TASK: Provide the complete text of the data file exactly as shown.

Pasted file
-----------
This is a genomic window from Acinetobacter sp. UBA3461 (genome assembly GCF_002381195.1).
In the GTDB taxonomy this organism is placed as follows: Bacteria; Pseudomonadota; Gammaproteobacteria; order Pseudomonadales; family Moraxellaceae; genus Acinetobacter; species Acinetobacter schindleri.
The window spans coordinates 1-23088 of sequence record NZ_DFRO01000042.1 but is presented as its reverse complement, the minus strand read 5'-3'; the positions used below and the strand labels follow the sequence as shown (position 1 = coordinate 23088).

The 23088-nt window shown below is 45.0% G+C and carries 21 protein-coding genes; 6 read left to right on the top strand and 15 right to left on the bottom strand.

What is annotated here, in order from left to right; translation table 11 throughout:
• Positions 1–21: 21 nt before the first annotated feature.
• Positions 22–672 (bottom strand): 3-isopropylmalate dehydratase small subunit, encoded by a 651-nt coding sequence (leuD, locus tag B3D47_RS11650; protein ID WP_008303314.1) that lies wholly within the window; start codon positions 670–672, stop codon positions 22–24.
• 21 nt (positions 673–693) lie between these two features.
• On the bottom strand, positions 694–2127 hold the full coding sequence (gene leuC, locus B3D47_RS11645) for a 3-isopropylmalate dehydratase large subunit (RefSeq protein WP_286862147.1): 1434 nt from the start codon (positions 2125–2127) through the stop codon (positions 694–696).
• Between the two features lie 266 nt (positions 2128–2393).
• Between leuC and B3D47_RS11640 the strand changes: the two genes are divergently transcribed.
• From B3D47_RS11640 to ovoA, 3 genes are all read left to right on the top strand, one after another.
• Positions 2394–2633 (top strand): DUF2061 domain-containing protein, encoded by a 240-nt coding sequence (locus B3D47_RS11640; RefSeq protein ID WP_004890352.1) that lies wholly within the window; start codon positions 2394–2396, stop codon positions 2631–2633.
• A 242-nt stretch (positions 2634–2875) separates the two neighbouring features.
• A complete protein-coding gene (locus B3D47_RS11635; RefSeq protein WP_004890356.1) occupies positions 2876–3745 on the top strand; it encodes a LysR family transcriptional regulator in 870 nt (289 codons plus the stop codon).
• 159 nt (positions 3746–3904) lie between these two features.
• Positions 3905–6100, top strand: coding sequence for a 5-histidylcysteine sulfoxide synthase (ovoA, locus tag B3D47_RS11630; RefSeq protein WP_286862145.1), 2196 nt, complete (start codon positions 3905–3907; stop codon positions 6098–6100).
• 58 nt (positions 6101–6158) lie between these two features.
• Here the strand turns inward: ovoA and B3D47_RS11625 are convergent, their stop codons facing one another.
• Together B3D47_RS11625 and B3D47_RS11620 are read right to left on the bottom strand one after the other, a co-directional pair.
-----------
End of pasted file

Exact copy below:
This is a genomic window from Acinetobacter sp. UBA3461 (genome assembly GCF_002381195.1).
In the GTDB taxonomy this organism is placed as follows: Bacteria; Pseudomonadota; Gammaproteobacteria; order Pseudomonadales; family Moraxellaceae; genus Acinetobacter; species Acinetobacter schindleri.
The window spans coordinates 1-23088 of sequence record NZ_DFRO01000042.1 but is presented as its reverse complement, the minus strand read 5'-3'; the positions used below and the strand labels follow the sequence as shown (position 1 = coordinate 23088).

The 23088-nt window shown below is 45.0% G+C and carries 21 protein-coding genes; 6 read left to right on the top strand and 15 right to left on the bottom strand.

What is annotated here, in order from left to right; translation table 11 throughout:
• Positions 1–21: 21 nt before the first annotated feature.
• Positions 22–672 (bottom strand): 3-isopropylmalate dehydratase small subunit, encoded by a 651-nt coding sequence (leuD, locus tag B3D47_RS11650; protein ID WP_008303314.1) that lies wholly within the window; start codon positions 670–672, stop codon positions 22–24.
• 21 nt (positions 673–693) lie between these two features.
• On the bottom strand, positions 694–2127 hold the full coding sequence (gene leuC, locus B3D47_RS11645) for a 3-isopropylmalate dehydratase large subunit (RefSeq protein WP_286862147.1): 1434 nt from the start codon (positions 2125–2127) through the stop codon (positions 694–696).
• Between the two features lie 266 nt (positions 2128–2393).
• Between leuC and B3D47_RS11640 the strand changes: the two genes are divergently transcribed.
• From B3D47_RS11640 to ovoA, 3 genes are all read left to right on the top strand, one after another.
• Positions 2394–2633 (top strand): DUF2061 domain-containing protein, encoded by a 240-nt coding sequence (locus B3D47_RS11640; RefSeq protein ID WP_004890352.1) that lies wholly within the window; start codon positions 2394–2396, stop codon positions 2631–2633.
• A 242-nt stretch (positions 2634–2875) separates the two neighbouring features.
• A complete protein-coding gene (locus B3D47_RS11635; RefSeq protein WP_004890356.1) occupies positions 2876–3745 on the top strand; it encodes a LysR family transcriptional regulator in 870 nt (289 codons plus the stop codon).
• 159 nt (positions 3746–3904) lie between these two features.
• Positions 3905–6100, top strand: coding sequence for a 5-histidylcysteine sulfoxide synthase (ovoA, locus tag B3D47_RS11630; RefSeq protein WP_286862145.1), 2196 nt, complete (start codon positions 3905–3907; stop codon positions 6098–6100).
• 58 nt (positions 6101–6158) lie between these two features.
• Here the strand turns inward: ovoA and B3D47_RS11625 are convergent, their stop codons facing one another.
• Together B3D47_RS11625 and B3D47_RS11620 are read right to left on the bottom strand one after the other, a co-directional pair.